Meeting of the Slavonic and East European Medieval Studies Group
The Slavonic and East European Medieval Studies Group (SEEMSG) met in Cambridge on Mar. 18, 2000. The following talks were scheduled:
- Petr Stepanovich, Institute of Russian History, RAN
- "Prikhod i prikhodstvo dukhovenstva v Rossii XVI-go i XVII-go vekov"
- Jaakko Lehtovirta, Institute of History, University of Turku
- "The Appearance of the Halo in Muscovite Ruler Images"
- Chris Thomas, British Library, and Ralph Cleminson, University of Portsmouth
- "Cyrillic Early Printed Books in the British Library" (with exhibition)
Third Midwest Medieval Slavic Workshop in Chicago
On this side of the Atlantic, Norman W. Ingham recently organized another very successful workshop at the University of Chicago, on May 12, 2000. The following papers were given:
- William R. Veder, University of Amsterdam (in absentia)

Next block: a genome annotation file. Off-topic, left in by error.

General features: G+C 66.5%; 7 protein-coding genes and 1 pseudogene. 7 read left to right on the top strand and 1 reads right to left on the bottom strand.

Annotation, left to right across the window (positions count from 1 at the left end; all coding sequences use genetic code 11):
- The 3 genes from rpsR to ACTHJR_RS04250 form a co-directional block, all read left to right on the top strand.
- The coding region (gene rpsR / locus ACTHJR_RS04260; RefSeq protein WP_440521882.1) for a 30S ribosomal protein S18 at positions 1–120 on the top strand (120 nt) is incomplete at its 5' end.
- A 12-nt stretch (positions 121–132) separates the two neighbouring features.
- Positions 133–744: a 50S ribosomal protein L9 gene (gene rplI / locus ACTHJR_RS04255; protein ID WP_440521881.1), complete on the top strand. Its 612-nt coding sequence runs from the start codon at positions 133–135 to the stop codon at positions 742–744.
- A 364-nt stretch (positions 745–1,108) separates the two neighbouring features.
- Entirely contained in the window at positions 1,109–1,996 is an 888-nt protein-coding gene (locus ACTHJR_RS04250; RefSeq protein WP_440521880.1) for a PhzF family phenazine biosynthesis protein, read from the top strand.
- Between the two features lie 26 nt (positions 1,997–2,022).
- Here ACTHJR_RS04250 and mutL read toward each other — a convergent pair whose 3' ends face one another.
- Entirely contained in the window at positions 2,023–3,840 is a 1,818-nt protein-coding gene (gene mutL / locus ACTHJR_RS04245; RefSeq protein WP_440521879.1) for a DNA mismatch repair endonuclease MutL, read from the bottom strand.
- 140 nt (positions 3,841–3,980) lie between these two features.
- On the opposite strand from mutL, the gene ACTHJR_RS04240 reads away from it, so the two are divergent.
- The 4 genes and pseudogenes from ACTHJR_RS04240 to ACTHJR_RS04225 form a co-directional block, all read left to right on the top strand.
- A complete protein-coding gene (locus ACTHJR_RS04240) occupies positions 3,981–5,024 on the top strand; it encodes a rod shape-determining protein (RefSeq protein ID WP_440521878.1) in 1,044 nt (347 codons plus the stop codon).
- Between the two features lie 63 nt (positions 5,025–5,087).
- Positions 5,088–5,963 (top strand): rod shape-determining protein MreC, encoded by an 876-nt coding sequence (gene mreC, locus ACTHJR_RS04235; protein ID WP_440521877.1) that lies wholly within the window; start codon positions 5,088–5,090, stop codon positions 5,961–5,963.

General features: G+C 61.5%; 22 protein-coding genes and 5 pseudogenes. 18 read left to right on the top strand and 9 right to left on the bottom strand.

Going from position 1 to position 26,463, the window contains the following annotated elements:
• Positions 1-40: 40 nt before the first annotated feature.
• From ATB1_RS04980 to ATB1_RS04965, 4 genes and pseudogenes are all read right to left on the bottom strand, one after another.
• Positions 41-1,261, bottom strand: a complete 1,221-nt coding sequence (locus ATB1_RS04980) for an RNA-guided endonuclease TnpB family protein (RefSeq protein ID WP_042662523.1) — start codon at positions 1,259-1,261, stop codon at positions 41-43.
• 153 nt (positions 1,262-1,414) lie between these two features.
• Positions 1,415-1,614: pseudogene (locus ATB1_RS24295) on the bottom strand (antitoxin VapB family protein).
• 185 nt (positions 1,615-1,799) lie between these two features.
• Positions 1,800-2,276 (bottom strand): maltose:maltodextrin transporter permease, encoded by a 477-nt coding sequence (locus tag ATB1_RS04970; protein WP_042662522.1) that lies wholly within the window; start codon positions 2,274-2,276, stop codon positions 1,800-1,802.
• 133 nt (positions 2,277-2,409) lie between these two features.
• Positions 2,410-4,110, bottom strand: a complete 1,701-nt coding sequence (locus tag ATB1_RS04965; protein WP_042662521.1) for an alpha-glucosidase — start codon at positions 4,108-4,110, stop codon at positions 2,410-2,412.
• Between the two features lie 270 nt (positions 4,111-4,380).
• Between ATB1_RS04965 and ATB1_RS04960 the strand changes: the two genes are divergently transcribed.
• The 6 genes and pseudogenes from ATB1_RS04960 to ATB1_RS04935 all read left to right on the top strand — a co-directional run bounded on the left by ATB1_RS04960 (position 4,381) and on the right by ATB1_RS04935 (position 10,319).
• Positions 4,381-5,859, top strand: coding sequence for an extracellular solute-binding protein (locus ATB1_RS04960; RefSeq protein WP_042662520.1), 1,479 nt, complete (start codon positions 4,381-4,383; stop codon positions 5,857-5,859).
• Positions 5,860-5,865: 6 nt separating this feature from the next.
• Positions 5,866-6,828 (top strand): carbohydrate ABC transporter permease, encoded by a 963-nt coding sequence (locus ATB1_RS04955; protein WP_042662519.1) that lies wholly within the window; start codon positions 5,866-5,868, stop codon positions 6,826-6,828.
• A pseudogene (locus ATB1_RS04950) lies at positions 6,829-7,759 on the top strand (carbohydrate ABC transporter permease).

- "Faithful to the Letter, But to Which? The Palatalized n' in Russian and Ukrainian amin'"
- Thomas Klocek, University of Chicago
- "The Problem of Trilingualism in the VC and VM"
- Francis Butler, Northern Illinois University
- "Wenceslas and Ludmila among the East Slavs"
- Bill J. Darden, University of Chicago
- "Platonic Roots of Pseudo-Dionysius"
- Robert Romanchuk, UCLA/Florida State University
- "The Glavy latinskie: A Thirteenth(?)-Century Byzantino-Slavic Refutation of Latin Genealogies of the Holy Family"
- Bojan Beli, University of Illinois at Chicago
- "Linguistic and Orthographic Features of a Charter of Stefan the First-Crowned"
- Ann Kleimola, University of Nebraska
- "The Russian Cult of Florus and Laurus"
- David Miller, Roosevelt University
- "How Many Monks Were There at the Trinity-Sergius Monastery?"